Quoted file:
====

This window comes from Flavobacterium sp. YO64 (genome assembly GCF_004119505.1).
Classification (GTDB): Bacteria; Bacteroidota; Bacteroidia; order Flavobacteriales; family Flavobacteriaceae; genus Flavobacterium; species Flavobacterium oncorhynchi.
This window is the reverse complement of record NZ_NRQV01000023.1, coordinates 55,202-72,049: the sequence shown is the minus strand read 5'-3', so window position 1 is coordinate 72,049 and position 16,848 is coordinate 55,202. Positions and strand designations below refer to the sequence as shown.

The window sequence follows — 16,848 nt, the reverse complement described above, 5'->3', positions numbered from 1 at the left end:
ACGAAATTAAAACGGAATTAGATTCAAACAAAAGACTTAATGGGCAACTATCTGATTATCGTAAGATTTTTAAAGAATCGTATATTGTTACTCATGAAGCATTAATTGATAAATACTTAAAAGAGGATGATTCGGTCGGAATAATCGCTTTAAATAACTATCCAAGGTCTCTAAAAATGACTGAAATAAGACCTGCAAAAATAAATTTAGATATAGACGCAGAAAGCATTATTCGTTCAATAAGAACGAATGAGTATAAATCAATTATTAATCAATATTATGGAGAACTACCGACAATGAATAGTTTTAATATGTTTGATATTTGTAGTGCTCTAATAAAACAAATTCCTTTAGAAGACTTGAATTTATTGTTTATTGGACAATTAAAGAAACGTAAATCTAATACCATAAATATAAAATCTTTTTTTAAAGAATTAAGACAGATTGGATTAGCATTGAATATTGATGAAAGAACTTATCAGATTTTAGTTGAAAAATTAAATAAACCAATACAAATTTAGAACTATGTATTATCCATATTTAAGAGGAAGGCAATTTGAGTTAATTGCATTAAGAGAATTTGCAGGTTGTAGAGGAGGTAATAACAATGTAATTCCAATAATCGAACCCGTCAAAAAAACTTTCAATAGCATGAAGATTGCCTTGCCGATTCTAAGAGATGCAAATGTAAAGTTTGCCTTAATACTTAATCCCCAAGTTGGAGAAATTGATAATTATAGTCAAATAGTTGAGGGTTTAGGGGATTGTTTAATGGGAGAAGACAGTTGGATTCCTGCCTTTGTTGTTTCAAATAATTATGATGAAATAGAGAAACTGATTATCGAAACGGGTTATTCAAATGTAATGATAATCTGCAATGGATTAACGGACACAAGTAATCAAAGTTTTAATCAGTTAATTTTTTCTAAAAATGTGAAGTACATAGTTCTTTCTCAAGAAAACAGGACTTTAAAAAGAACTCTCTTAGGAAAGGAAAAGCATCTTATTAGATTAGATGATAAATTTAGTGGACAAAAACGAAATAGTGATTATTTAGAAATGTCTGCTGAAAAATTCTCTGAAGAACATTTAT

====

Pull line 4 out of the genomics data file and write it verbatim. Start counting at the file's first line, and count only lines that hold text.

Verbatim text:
The window sequence follows — 16,848 nt, the reverse complement described above, 5'->3', positions numbered from 1 at the left end: